We prompt­ed this year’s Sami Rohr Prize awardees to write about how they came to write their book.” Over the next sev­er­al weeks, we’ll share their respons­es. Today, Asaf Schurr dis­cuss­es how he came to write his nov­el Mot­ti.

So: there’s this sto­ry of that emper­or who want­ed a pic­ture of a roost­er, and of the mas­ter artist he hired to paint it. And of how that mas­ter just spent a whole year in the court, rejoic­ing and din­ing and tak­ing long walks and what­ev­er it is you do in courts (at least when you’re the emper­or’s guest and not part of the help). Eventu­ally the emper­or got sick and tired of it all, which is com­plete­ly under­stand­able, and walked straight up to the artist’s quar­ters (one might guess the whole court was ter­ri­fied by his fright­ful, angry stride), knocked on the door and demand­ed, Where’s my roost­er, damn it!”

At which the artist just nod­ded, grabbed a quilt and a piece of paper that lay near­by, and in one fell swoop drew the most won­der­ful roost­er any­one had ever seen (the most won­der­ful paint­ing of a roost­er, at least. For it was a king­dom known for its attrac­tive roost­ers). And the emper­or was under­stand­ably sur­prised, and he said, What the hell? This only took like three sec­onds! What were you doing here for a whole year?!”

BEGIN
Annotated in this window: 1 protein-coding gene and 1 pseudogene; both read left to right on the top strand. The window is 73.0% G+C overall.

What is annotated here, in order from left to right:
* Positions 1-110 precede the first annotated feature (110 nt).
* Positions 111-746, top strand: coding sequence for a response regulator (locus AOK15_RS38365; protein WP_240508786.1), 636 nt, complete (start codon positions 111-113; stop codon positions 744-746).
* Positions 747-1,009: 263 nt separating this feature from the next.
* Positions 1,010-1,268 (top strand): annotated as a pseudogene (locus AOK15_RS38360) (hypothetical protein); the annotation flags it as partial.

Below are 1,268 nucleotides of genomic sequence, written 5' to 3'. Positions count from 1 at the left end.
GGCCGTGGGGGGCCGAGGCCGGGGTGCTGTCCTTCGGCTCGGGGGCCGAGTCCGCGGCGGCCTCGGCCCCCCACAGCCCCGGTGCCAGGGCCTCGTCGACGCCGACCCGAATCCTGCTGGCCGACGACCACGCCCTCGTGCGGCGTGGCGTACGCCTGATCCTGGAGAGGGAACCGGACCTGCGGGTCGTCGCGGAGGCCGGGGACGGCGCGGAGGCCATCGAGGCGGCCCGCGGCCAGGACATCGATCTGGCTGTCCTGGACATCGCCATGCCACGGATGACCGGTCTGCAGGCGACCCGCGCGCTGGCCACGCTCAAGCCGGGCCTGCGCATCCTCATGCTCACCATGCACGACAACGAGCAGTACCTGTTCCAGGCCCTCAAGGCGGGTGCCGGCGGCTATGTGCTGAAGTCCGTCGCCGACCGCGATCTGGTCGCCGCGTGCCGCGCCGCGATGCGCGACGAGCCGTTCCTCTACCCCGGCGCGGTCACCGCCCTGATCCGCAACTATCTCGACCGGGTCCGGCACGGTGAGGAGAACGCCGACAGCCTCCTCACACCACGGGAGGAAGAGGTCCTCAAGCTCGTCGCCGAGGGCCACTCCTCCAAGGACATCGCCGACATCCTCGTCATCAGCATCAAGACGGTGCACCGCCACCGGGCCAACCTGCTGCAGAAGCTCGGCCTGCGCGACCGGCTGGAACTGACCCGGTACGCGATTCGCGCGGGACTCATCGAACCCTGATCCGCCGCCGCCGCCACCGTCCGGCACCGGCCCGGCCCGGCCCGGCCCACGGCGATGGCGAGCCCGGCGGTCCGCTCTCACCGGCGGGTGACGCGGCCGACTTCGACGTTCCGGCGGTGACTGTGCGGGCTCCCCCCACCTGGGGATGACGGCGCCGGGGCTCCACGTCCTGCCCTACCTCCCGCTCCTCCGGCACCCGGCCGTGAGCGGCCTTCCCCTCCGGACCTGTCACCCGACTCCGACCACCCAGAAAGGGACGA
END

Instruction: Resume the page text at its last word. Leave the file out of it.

The artist went over to the inner room’s door, and he opened it, and inside were hun­dreds and hun­dreds of paint­ings of hun­dreds and hun­dreds of roosters.

And that’s how I want­ed to write this book. Aim­ing at this one clean stroke. Or rather, aim­ing at becom­ing that spe­cif­ic per­son who could paint that spe­cif­ic roost­er. Writ­ing a book that you can love the same way you love a per­son (as my edi­tor, Oded Wolk­stein, said. What he meant was, lov­ing the defects just as much. Lov­ing it like one loves one’s child, espe­cial­ly in these moments when you catch a glimpse of these parts of your­self you’re ashamed of or impa­tient with, but seen in him or her are both unbear­able and endearing).

So I want­ed to paint a roost­er that’s beau­ti­ful and dam­aged, par­tial but all there. I want­ed to make an object. Com­plete and dis­tinct, almost spa­tial in nature, like a phys­i­cal work of art (and prob­a­bly just as pretentious).

But I can’t paint worth a damn. So I wrote me a roost­er feath­er by feath­er, and kept at it until it spread its wings. Nat­u­ral­ly, it can’t actu­al­ly fly. It can’t even lay an egg. All it does is wake you up at odd hours. But that’s lit­er­a­ture for you.

Asaf Schurr was born in Jerusalem in 1976 and has a BA in phi­los­o­phy and the­ater from the Hebrew Uni­ver­si­ty of Jerusalem. At present he is a trans­la­tor and writes lit­er­ary reviews for the Hebrew press. Schurr has received the Bern­stein Prize (2007), the Min­is­ter of Cul­ture Prize (2007) for Amram, and the Prime Min­is­ter’s Prize for Mot­ti (2008).